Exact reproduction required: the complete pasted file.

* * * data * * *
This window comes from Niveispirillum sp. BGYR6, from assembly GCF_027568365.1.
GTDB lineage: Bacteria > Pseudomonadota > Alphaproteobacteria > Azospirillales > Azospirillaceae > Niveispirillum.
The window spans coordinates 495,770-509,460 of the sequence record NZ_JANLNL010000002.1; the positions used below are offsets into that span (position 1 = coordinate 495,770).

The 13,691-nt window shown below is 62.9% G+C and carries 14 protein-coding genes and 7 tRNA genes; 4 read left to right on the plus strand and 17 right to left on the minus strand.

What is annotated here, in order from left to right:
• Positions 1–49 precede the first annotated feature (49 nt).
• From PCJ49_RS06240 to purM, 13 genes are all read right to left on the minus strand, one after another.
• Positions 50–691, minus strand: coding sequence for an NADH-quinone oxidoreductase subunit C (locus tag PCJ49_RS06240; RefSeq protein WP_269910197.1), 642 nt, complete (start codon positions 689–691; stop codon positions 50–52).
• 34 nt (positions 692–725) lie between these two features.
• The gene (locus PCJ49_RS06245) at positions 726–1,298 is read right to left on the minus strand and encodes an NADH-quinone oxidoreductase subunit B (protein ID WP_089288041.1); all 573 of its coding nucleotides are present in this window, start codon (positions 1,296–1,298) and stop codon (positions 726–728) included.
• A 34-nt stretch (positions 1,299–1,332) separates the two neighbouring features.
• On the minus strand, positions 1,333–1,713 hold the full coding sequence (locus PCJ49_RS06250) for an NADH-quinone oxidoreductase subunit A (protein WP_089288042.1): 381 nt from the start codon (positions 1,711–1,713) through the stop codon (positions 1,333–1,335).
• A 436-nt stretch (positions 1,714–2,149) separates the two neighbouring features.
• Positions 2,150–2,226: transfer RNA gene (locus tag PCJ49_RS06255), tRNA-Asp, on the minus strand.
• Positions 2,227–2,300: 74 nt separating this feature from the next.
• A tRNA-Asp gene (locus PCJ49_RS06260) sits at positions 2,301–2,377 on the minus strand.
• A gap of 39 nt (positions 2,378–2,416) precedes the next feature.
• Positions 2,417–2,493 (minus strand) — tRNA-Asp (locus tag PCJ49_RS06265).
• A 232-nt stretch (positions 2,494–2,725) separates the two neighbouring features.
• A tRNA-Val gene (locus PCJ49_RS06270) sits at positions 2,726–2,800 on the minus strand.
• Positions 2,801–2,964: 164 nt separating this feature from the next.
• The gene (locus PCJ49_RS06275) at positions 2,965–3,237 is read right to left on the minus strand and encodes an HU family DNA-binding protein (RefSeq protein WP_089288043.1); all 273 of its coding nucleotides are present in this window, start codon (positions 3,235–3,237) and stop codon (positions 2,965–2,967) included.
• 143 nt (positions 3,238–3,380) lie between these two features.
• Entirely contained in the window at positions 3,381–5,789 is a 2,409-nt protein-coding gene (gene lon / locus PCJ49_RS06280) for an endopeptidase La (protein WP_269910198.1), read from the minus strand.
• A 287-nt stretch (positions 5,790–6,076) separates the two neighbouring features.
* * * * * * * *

This window comes from Niveispirillum sp. BGYR6, from assembly GCF_027568365.1.
GTDB lineage: Bacteria > Pseudomonadota > Alphaproteobacteria > Azospirillales > Azospirillaceae > Niveispirillum.
The window spans coordinates 495,770-509,460 of the sequence record NZ_JANLNL010000002.1; the positions used below are offsets into that span (position 1 = coordinate 495,770).

The 13,691-nt window shown below is 62.9% G+C and carries 14 protein-coding genes and 7 tRNA genes; 4 read left to right on the plus strand and 17 right to left on the minus strand.

What is annotated here, in order from left to right:
• Positions 1–49 precede the first annotated feature (49 nt).
• From PCJ49_RS06240 to purM, 13 genes are all read right to left on the minus strand, one after another.
• Positions 50–691, minus strand: coding sequence for an NADH-quinone oxidoreductase subunit C (locus tag PCJ49_RS06240; RefSeq protein WP_269910197.1), 642 nt, complete (start codon positions 689–691; stop codon positions 50–52).
• 34 nt (positions 692–725) lie between these two features.
• The gene (locus PCJ49_RS06245) at positions 726–1,298 is read right to left on the minus strand and encodes an NADH-quinone oxidoreductase subunit B (protein ID WP_089288041.1); all 573 of its coding nucleotides are present in this window, start codon (positions 1,296–1,298) and stop codon (positions 726–728) included.
• A 34-nt stretch (positions 1,299–1,332) separates the two neighbouring features.
• On the minus strand, positions 1,333–1,713 hold the full coding sequence (locus PCJ49_RS06250) for an NADH-quinone oxidoreductase subunit A (protein WP_089288042.1): 381 nt from the start codon (positions 1,711–1,713) through the stop codon (positions 1,333–1,335).
• A 436-nt stretch (positions 1,714–2,149) separates the two neighbouring features.
• Positions 2,150–2,226: transfer RNA gene (locus tag PCJ49_RS06255), tRNA-Asp, on the minus strand.
• Positions 2,227–2,300: 74 nt separating this feature from the next.
• A tRNA-Asp gene (locus PCJ49_RS06260) sits at positions 2,301–2,377 on the minus strand.
• A gap of 39 nt (positions 2,378–2,416) precedes the next feature.
• Positions 2,417–2,493 (minus strand) — tRNA-Asp (locus tag PCJ49_RS06265).
• A 232-nt stretch (positions 2,494–2,725) separates the two neighbouring features.
• A tRNA-Val gene (locus PCJ49_RS06270) sits at positions 2,726–2,800 on the minus strand.
• Positions 2,801–2,964: 164 nt separating this feature from the next.
• The gene (locus PCJ49_RS06275) at positions 2,965–3,237 is read right to left on the minus strand and encodes an HU family DNA-binding protein (RefSeq protein WP_089288043.1); all 273 of its coding nucleotides are present in this window, start codon (positions 3,235–3,237) and stop codon (positions 2,965–2,967) included.
• 143 nt (positions 3,238–3,380) lie between these two features.
• Entirely contained in the window at positions 3,381–5,789 is a 2,409-nt protein-coding gene (gene lon / locus PCJ49_RS06280) for an endopeptidase La (protein WP_269910198.1), read from the minus strand.
• A 287-nt stretch (positions 5,790–6,076) separates the two neighbouring features.